That was the experience of Jametta O. Alston, currently serving her term as the first African American president of the Rhode Island Bar Association. As she began in bar work, Alston said, she did not feel comfortable or accepted, except by RIBA staff. At social events, she recalled, “My best friends at the bar association were the bartender and the staff.”
Alston also called on bars to make more apparent to everyone exactly how one ascends to leadership. She was invited to be part of the RIBA’s house of delegates, she remembers, but didn’t fully understand how to move up.
Alston also offered her perspective as a single mother, noting that she almost didn’t get to become president because it was perceived that she wouldn’t have the time. “Did anyone ask the corporate attorneys if they had the time?” she wondered, encouraging bars not to overlook mothers when tapping future leaders.
Ogletree shared a similar thought. Along with designated board seats for lawyers of color, which he called a great “kick start,” it’s also critical that bars look beyond the usual pool of big-firm partners and consider solos, government lawyers, and others as potential bar leaders.
It’s also important to look again at any programs that may have started with a bang but that have since lain fallow, said Sandra Yamate, director of the ABA Commission on Racial and Ethnic Diversity in the Profession. When she came to the ABA six years ago, Yamate said, a minority counsel program that had connected companies with lawyers of color was “moribund,” and a meeting regarding the program had been canceled for lack of interest. Now, she said, the program is back at full capacity.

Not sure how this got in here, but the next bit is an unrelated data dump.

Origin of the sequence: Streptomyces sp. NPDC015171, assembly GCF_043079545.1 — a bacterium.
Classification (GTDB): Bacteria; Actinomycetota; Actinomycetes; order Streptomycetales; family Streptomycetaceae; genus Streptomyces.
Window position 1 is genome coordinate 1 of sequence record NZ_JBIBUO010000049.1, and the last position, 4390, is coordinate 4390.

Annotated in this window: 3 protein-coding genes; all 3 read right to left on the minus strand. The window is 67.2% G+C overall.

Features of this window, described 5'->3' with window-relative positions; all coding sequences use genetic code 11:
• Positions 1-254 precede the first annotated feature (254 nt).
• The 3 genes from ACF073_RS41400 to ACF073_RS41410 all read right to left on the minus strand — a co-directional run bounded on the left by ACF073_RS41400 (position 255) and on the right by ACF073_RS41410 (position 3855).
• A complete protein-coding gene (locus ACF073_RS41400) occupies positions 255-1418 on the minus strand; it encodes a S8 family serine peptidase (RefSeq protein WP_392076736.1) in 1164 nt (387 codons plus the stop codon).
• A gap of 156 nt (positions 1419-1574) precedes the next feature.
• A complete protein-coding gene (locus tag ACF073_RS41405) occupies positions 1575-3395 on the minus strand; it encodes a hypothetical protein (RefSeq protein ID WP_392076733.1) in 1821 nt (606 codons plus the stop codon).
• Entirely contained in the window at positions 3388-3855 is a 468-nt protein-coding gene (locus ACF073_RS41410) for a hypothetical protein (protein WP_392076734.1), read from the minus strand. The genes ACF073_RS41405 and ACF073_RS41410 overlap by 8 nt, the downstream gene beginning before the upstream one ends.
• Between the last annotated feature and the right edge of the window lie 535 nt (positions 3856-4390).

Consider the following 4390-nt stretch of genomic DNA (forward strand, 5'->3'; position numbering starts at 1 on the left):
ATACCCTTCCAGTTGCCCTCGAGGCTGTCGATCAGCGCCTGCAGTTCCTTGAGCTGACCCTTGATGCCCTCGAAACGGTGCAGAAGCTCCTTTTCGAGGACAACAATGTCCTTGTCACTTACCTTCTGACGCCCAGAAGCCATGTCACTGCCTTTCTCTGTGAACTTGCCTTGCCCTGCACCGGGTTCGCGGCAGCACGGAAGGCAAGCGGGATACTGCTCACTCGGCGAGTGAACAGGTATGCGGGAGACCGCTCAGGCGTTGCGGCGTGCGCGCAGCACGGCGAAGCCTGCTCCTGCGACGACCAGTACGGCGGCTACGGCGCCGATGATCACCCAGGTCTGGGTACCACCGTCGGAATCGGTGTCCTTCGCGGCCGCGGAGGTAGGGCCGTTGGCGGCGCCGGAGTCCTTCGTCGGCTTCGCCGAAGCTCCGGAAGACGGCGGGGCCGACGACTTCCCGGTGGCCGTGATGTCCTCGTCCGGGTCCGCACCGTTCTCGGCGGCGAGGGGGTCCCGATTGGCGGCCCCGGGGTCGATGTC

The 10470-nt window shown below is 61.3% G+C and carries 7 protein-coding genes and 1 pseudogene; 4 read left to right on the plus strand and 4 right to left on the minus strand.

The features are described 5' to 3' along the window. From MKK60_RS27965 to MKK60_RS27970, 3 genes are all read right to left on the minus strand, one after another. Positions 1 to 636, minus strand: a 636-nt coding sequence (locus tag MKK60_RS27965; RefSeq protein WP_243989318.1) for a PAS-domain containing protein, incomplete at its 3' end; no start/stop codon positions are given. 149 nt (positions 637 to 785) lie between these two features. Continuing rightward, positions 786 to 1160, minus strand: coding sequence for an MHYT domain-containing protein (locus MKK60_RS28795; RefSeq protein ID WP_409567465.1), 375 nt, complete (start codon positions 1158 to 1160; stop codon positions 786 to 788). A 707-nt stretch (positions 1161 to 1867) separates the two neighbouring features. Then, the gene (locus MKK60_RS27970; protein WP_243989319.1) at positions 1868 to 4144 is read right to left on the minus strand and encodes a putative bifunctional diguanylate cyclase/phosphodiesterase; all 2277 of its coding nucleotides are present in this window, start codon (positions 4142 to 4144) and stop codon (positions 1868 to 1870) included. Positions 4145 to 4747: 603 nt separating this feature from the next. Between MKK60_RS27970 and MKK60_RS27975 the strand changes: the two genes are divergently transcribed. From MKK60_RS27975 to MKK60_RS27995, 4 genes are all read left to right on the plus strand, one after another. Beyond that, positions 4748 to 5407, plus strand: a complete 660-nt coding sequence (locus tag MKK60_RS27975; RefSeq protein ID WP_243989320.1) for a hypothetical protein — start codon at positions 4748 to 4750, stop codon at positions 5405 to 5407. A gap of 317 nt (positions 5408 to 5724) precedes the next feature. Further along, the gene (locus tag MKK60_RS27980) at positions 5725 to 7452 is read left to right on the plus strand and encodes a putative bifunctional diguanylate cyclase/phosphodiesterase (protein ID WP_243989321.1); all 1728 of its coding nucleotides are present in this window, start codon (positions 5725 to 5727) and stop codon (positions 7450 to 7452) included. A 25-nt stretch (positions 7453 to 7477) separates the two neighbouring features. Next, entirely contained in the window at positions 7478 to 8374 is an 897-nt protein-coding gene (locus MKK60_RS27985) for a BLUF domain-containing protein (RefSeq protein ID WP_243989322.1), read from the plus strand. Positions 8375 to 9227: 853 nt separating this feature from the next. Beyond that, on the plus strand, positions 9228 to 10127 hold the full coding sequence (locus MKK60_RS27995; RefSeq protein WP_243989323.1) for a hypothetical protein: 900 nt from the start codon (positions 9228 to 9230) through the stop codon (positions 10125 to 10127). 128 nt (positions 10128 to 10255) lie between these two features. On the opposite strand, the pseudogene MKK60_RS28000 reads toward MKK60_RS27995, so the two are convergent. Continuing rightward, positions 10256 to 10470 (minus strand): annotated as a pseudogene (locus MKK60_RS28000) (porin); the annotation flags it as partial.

Also key, she said, is for mainstream bars not to guard their own ideas, saying, for example, “This is a program we do,” but instead to collaborate with minority bars in their area. A few years ago, Yamate noted, the ABA was kept “at arm’s length” by the Coalition of Bar Associations of Color (which includes the four major nationwide minority bar associations) because of such a perception. But now, she said, thanks to outreach efforts and mutual trust, the two have a productive relationship.
Feeding the pipeline
Efforts to reach high school students at the point when they’re thinking about a career and can still work to bring up any low grades are key for bar associations and for lawyers, the speakers agreed.
Hodge stressed that lawyers must reach out to high school students of color, rather than setting up great bar programs and then waiting for those students to find them. Yamate agreed that bar leaders and bar associations must do a better job of explaining the profession to students of color who may never have considered it to be an option.
In these post-Brown years, Ogletree said, the profession should honor the legacy of Thurgood Marshall and others who became great lawyers and judges despite institutionalized discrimination, and who worked toward equality. By reaching out to students and young lawyers of color and by taking other steps toward diversity, Ogletree said, lawyers can ensure that “the doors that were closed because of segregation are forever open.”